I'd argue that Gunns since the 'nineties is a subspecies of the privatisation/ PPP's phenomena that occurred over the last generation, forced on communities by burgeoning globalisation coupled with a giant con perpetrated by politicians and corporate interests on apathetic Western publics.

Governments and big corporate interests like Macbank , Babcock and Brown (think I got that the right way 'round) and the US corporation Halliburton (in the background) have cosied up under FOI-restrictive laws, commercial-in-confidence and subversive of rational EPA processes whilst fanfared by opinion-makers like Murdoch and Packer, producing a system that has actually nothing to do with productivity and everything to do with the hiving off of money to corrupt interests and, where necessary, consciously lowering standards of living and opportunity for current and future generations.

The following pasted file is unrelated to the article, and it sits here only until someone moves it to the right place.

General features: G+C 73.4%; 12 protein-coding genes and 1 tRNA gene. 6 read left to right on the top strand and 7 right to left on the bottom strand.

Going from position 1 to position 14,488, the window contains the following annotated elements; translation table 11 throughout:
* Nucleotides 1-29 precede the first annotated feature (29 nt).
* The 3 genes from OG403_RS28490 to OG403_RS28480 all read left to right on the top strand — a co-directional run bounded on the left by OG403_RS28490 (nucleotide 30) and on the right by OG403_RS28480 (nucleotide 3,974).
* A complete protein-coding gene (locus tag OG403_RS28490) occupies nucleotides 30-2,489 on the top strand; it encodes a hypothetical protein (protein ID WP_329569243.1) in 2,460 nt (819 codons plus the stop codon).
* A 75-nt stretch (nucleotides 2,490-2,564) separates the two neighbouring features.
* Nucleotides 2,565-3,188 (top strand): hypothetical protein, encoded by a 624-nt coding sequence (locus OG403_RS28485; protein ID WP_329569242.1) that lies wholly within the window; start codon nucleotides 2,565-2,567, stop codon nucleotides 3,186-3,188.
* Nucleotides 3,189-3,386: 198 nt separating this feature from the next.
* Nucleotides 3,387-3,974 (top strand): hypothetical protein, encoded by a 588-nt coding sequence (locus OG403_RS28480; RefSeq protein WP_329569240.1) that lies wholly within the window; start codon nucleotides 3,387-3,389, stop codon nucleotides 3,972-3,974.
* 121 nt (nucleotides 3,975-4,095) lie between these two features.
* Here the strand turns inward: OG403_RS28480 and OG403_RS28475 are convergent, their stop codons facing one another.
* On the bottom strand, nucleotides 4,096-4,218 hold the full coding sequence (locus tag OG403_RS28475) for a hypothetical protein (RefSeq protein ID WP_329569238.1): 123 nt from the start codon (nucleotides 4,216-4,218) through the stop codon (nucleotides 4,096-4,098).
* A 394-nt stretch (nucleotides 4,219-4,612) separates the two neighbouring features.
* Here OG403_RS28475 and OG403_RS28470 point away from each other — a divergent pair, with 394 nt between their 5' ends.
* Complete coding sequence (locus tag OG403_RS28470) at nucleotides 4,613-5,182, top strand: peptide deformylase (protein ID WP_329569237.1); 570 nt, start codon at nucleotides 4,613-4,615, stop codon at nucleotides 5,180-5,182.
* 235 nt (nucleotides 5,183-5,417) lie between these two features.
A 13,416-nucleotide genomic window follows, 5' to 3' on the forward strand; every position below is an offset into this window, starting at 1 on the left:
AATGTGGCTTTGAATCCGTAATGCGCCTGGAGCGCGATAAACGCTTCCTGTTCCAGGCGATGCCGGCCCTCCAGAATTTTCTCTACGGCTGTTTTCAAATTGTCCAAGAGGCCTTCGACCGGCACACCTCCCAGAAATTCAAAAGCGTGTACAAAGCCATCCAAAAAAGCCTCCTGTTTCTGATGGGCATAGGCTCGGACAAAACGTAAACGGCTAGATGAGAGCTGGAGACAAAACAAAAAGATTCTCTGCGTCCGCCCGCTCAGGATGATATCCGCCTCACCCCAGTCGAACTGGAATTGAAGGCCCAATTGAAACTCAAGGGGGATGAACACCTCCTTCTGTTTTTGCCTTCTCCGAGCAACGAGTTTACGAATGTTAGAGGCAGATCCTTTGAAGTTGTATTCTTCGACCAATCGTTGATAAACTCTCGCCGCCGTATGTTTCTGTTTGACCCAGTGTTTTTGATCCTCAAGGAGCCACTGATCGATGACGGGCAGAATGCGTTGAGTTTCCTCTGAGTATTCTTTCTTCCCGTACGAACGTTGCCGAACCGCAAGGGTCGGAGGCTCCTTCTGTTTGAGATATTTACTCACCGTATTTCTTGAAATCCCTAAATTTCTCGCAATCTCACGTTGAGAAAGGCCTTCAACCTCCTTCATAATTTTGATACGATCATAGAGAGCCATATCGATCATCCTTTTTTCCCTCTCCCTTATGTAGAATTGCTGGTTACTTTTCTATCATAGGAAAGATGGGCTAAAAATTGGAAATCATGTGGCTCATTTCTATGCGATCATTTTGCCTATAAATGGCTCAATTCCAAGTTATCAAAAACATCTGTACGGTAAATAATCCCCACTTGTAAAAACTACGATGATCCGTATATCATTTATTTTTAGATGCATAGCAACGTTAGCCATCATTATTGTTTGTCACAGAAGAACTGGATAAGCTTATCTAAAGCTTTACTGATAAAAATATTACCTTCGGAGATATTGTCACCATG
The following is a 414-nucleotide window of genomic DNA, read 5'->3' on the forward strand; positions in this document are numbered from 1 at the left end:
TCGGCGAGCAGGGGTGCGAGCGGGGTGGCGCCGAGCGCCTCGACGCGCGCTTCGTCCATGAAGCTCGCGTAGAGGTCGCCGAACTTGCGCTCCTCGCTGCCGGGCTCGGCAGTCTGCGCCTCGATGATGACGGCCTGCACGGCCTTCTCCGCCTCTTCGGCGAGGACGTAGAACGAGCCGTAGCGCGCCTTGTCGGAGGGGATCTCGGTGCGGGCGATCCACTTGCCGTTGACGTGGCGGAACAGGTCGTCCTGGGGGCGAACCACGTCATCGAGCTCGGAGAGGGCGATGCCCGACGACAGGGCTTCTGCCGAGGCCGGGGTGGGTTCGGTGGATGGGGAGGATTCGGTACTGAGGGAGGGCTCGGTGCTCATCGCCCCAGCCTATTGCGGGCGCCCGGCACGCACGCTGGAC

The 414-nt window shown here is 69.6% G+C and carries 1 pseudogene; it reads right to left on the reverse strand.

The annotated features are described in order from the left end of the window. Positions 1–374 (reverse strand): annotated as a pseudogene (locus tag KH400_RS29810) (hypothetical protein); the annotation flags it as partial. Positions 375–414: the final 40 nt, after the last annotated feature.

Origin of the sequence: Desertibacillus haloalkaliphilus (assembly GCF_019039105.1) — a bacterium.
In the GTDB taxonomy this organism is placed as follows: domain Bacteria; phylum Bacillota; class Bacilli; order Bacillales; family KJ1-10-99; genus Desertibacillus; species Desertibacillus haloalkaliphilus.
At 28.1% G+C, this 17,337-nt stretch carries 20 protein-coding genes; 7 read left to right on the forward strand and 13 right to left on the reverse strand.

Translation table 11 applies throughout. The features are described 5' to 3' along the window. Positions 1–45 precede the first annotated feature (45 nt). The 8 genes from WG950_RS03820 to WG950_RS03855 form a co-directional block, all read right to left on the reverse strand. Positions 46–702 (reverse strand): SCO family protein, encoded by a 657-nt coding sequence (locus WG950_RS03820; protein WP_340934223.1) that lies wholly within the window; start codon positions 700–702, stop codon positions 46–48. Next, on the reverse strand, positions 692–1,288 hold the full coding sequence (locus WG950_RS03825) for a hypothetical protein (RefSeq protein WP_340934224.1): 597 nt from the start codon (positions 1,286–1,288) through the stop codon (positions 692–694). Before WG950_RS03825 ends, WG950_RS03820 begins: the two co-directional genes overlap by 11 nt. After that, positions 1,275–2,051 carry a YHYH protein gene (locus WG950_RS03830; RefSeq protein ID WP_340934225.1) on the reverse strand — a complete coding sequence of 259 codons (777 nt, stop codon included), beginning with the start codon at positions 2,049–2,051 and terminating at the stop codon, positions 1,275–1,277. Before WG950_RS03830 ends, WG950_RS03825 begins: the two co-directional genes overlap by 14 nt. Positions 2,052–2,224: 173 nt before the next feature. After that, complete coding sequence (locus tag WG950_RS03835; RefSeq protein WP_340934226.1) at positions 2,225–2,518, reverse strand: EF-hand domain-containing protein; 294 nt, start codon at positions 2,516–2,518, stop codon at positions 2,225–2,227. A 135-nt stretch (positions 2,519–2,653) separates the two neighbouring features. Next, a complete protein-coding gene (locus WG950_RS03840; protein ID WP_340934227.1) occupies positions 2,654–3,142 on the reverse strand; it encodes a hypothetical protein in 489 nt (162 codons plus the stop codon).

As AQIS, the universities and the CSIRO were ringbarked to prevent scientific examination of projects involving vested interests, so the forests of Tasmania will be ruined and removed as a rapidly appreciating asset, not for the economic benefit of the world and humanity, but the short-sighted mad greed of a motley constellation of interests above (or below) politics – "consumers" every bit as mindless in the pursuit of their irrational fetish or fantasy as any consumer described by Victoria LeNevez.

It is great to allow for the individual her choices, even if choice itself is rationed to the favoured few, and eventually irrational in its basis as regards these people, when do the rest need to then make "choices" of their own in legitimate defence of their interests, and will we hear talk of "market forces" by those who fail to realised the skewed nature of what they understand to be "choice"?

Source URL: